Lüscher, M, 1972, The Lüscher Colour Test, Transl. I Scott, Pan Books
When I was a student at Bristol Poly, Influenced my understanding of how our perception of colour is subjective and may relate to our psychological mood as well as lighting conditions and other perceptual considerations.
In the introduction to their book Mapping; Ways of Representing the World Daniel Dorling and David Fairbairn write that “The physical creation of maps which embody the ‘world-view’ of … societies is the process of map-making. This can be distinguished from the mental interpretation of the world which is termed mapping.”
Dorling, D and Fairbairn, D,1997, Mapping; Ways of Representing the World, Longman
I discovered this book in the library at Bournemouth Uni and it opened my mind to a relationship between art and the abstraction involved in mapping. They articulate a process of critical selection used in map-making that is also applied by artists when making work as varied as life-drawing, photography, film-making, in fact nearly any situation where they choose to represent something. Be it a thought or something seen in the actual world.
Tolman, E, 1948, Cognitive Maps in Rats and Men, The Psychological Review, 55 (4), pp 189-208
The origin of the term ‘cognitive map’. The idea that we make maps in our minds has, I think derived from this paper.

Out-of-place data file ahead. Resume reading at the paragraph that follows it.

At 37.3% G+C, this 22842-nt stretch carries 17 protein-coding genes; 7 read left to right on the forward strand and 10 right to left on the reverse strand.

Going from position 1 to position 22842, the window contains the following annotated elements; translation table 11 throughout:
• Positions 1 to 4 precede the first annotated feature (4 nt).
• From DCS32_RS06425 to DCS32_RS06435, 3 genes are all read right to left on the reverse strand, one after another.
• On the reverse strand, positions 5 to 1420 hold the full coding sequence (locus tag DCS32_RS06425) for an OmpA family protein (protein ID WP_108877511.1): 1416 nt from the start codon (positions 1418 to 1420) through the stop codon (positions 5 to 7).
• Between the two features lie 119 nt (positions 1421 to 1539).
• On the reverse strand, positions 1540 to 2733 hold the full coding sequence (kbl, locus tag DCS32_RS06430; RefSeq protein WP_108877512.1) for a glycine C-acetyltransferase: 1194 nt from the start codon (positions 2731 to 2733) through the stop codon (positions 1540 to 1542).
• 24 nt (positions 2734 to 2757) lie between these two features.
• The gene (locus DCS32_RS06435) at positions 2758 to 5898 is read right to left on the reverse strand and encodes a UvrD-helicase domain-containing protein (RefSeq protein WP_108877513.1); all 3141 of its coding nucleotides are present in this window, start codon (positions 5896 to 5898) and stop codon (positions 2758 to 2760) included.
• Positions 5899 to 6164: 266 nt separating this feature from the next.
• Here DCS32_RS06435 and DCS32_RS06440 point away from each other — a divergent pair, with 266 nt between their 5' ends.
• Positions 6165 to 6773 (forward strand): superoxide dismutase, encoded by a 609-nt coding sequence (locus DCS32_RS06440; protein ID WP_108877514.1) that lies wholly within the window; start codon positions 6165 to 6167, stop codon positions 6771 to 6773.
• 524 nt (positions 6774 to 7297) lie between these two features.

In a 1948 paper entitled Cognitive Maps in Rats and Men Edward C Tolman argued that the responses of rats navigating mazes were based on cognitive maps, a cognitive map being a “… tentative map, indicating routes and paths and environmental relationships …”. He went on to hypothesise that “… too strong motivations or … too intense frustration…” might cause “narrowing” in the cognitive maps in humans and that this could be related to “individual and social maladjustments”.
A few year ago I came across Brian Holmes’ blog post ‘ESCAPE THE OVERCODE: Guattari’s Schizoanalytic Cartographies, or the Pathetic Core at the Heart of Cybernetics’ and it really got me thinking to find that this idea, that had been knocking around in my head for years, regarding mapping behaviour had emerged among a zeitgeist of a particularly well-read and presumably better academically-informed people who might have already discussed the idea at length, perhaps using a different expression to describe it. That I had perhaps picked it up or reconstructed it from partially formed ideas left over from reading material that intersected this area of discussion seems to hint at a way that mapping works. But also how vulnerable we are due to it possibly being at the core of being human if wea re not aware that we are doing it.
The relationship between the overcoding concept and my concerns about the use or misuse of concepts drawn from solutions to programming computers but applied in the human realm appear to shared and well-articulated. More links about this in the future I hope.